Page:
Oct 28, 2018

Unethical media behavior and other crypto news this week

Illustration: Rebecca Zisser/Axios

Much of the attention this week in tech was on the litany of quarterly earnings reports, but there's still news in the cryptocurrency and blockchain technology world to watch.

Catch up quick: An investigation into the industry's media pay-to-play; a judge dismissed an initial lawsuit against Coinbase over Bitcoin Cash listing; and the SEC's newest commissioner recently met with groups behind the Bitcoin exchange-traded fund (ETF) proposal.

Investigation into the industry's media pay-to-play (Breaker Magazine)

  • Why it matters: One unfortunate side of the boom in cryptocurrency and blockchain tech interest and activity is the rise of unethical trade press practices — namely some outlets charging fees to promote a project or company. Unethical media behavior has been around long before Bitcoin, but the combination of new and sometimes complex technology, along with lofty promises of fortunes, means that it can be especially damaging when this industry's news sites behave unethically.

Judge dismisses initial lawsuit against Coinbase over Bitcoin Cash listing (Coindesk)

  • Why it matters: Coinbase came under fire last year when the price of Bitcoin Cash spiked just hours before Coinbase announced its listing, leading to suspicions of insider trading. Coinbase says an outside investigation has found no wrongdoing. Still, a judge has dismissed most of this lawsuit's claims without prejudice, meaning that the plaintiff can file a modified complaint that's clearer in making its case.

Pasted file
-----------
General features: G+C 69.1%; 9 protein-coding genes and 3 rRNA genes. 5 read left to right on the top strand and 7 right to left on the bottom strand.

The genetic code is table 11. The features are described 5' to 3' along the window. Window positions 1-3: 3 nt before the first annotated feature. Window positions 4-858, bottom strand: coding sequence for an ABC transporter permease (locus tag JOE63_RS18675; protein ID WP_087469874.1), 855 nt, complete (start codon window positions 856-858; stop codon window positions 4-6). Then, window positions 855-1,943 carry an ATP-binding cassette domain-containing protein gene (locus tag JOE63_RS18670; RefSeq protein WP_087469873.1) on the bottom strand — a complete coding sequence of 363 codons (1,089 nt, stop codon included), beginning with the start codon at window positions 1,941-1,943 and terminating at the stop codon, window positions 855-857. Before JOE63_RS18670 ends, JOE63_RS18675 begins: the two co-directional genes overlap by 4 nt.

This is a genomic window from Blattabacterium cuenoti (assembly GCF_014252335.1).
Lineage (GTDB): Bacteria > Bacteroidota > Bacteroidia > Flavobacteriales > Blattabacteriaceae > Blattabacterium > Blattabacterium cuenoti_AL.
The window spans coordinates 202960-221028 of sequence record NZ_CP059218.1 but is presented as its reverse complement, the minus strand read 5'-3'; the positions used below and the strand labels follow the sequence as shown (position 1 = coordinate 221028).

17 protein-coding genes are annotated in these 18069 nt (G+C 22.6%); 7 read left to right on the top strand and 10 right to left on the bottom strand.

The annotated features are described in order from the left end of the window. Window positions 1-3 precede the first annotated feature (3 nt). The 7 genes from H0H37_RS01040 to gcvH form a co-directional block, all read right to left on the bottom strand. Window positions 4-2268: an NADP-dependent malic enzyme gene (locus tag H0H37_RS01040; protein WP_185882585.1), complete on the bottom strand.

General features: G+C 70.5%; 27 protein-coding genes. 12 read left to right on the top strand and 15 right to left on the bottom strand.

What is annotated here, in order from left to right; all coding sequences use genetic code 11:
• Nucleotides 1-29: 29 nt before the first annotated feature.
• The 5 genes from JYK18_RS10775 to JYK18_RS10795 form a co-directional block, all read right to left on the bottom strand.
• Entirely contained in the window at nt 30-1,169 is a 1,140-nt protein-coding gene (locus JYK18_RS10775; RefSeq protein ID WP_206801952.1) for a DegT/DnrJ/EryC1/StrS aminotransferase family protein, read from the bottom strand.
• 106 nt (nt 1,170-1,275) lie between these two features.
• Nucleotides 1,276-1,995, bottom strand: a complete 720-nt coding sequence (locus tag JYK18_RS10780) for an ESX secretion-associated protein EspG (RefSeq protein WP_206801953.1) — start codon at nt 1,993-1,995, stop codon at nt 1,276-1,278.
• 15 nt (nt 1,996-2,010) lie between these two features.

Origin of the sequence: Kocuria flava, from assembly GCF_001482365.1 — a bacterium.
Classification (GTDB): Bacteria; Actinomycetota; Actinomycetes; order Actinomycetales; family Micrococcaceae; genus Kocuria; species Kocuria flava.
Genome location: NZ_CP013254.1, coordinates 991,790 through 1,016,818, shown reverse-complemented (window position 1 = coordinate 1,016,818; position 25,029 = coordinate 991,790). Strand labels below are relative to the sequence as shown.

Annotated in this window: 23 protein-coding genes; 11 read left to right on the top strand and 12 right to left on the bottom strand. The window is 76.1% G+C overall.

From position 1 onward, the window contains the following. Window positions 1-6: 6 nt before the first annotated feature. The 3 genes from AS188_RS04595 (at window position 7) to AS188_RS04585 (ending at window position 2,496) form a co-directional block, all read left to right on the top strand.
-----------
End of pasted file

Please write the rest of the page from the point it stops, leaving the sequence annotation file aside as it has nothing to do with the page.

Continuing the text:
The SEC's newest commissioner recently met with groups behind Bitcoin ETF proposal (Coindesk)

  • Why it matters: The Bitcoin ETF could have a chance. The SEC rejected a number of proposals recently, though it eventually stayed its rejection of three of them and will reconsider them. Proponents of these ETFs say they'll be a significant step in ushering more institutional capital into the market. (Here's the presentation provided to Commissioner Elad Roisman, who joined in September.)

Go deeper

58 mins ago - Technology

The slippery slope of protest surveillance

Illustration: Aïda Amer/Axios

President Trump's call to treat antifa supporters like terrorists could be a green light for high-tech surveillance of dissidents.

Why it matters: It's unlikely the Trump administration can designate antifa as a terrorist group in any legally meaningful way, but the declaration gives law enforcement tacit approval to use a plethora of tech tools to monitor protesters and left-leaning activists.

The biggest crisis since 1968

Illustration: Aïda Amer/Axios. Photo: Bettmann/Contributor

The year 1968 has been on a lot of people’s minds lately — another year of protests, violence and upheaval that seemed to be tearing the nation apart.

Yes, but: This crisis also has moments we’ve never seen before — and some historians and experts say the differences suggest that 2020 doesn't compare well at all.

SoftBank to launch $100M fund backing companies led by people of color

Illustration: Aïda Amer/Axios

SoftBank COO Marcelo Claure said in a letter to employees early Wednesday that the firm will create a $100 million fund that "will only invest in companies led by founders and entrepreneurs of color."

Why it matters: The Opportunity Growth Fund is one of the first to put significant capital behind companies' statements of empathy and outrage in response to protests over systemic racism in the U.S. typified by the killings of George Floyd, Breonna Taylor and other African Americans by police.